The most memorable line of Monday night's debate was President Obama's pointed "horses and bayonets" jab at Mitt Romney for questioning what Romney said was a shrinking U.S. Navy.
Obama responded that Romney "hasn't spent enough time looking at how our military works. " He added, "You mentioned the Navy, for example, and that we have fewer ships than we did in 1916. Well, governor, we also have fewer horses and bayonets, because the nature of our military's changed."
Horses and bayonets quickly became a Twitter punchline, but while they may no longer be needed for bayonet charges, it turns out the Pentagon still owns a hefty arsenal of bayonets.
The Army said today it has 419,155 bayonets in its inventory. The Marine Corps has another 195,334 bayonets that it bought in 2004 and it plans on buying 175,061 more bayonets this year. A Marine official says it's not accurate to add the two totals together as the new ones will include replacements for ones already in service as well as additional stocks.
Bayonets are standard issue for Marines deployed to combat areas, though they don't necessarily carry them with them when they're on patrol.
Several soldiers who spoke to ABC News said that deploying with bayonets to Iraq and Afghanistan varied from unit to unit. While not a requirement one soldier said they were available if needed.
However, a 2011 Stars and Stripes article quoted a former Army official as saying bayonets had not been issued to soldiers deploying in Iraq and Afghanistan. In 2010 the Army dropped bayonet training for its recruits in basic training.
The Army also reported today that it has 176 horses. The horses kept at Fort Myer, Va., are used mainly for ceremonial duties at Arlington Cemetery and the Capital region. There are also some horses located at Fort Hood, Texas.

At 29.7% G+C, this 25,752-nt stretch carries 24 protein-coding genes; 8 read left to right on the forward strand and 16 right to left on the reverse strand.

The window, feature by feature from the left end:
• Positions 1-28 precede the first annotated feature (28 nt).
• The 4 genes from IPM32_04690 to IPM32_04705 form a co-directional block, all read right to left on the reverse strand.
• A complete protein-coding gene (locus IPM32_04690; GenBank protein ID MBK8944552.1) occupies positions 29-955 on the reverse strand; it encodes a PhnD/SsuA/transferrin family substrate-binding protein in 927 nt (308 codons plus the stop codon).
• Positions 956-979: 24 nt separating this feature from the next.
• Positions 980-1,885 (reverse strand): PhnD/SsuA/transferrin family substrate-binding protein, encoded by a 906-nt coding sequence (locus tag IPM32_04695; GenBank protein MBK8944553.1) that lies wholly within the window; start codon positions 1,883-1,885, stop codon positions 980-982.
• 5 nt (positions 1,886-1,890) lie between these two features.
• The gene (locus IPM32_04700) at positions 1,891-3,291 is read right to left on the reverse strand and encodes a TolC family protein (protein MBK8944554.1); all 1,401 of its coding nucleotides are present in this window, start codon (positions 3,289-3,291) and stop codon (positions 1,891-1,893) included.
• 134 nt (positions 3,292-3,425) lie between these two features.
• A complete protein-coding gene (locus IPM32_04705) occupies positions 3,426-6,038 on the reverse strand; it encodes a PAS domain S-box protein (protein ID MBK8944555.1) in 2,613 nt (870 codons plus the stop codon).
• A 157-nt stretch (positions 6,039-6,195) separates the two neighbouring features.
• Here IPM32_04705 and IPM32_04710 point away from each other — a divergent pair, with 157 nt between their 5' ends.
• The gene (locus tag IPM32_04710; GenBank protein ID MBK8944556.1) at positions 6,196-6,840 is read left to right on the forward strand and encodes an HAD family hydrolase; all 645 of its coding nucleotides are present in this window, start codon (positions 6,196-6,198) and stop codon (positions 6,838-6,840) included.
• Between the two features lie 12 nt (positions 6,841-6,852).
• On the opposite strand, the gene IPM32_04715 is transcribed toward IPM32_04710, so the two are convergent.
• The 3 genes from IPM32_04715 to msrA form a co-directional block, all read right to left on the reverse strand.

The Marine Mountain Warfare Training Center in California trains Marines in using horses, mules and donkeys to carry supplies in mountainous regions.
Romney has proposed increasing the Navy to more than 300 ships from the current fleet size of 285 ships. A Defense official pointed out today that the Navy's 30 year shipbuilding plan presented to Congress earlier this year will result in 300 ships by 2019.
However, the official also said that while numbers are important when talking about a globally deployed Navy it's important to look beyond the numbers at a ship's capabilities when it's deployed.
"When you look at an Arliegh Burke Class destroyer it's missile defense capable, it can fire cruise missiles, it can conduct anti-submarine warfare, it has a gun on front for anti-surface warfare. It can patrol the coast of not only the U.S. but off the coast of other countries. That's a pretty capable platform," the official said.
Adding that these destroyers can also carry helicopters the official said, "It's not single use, that's been the evolution of not just the Navy but of our platforms as well."
The official said today's ships can carry out the capabilities of the 600 ship Navy envisioned by the Reagan administration.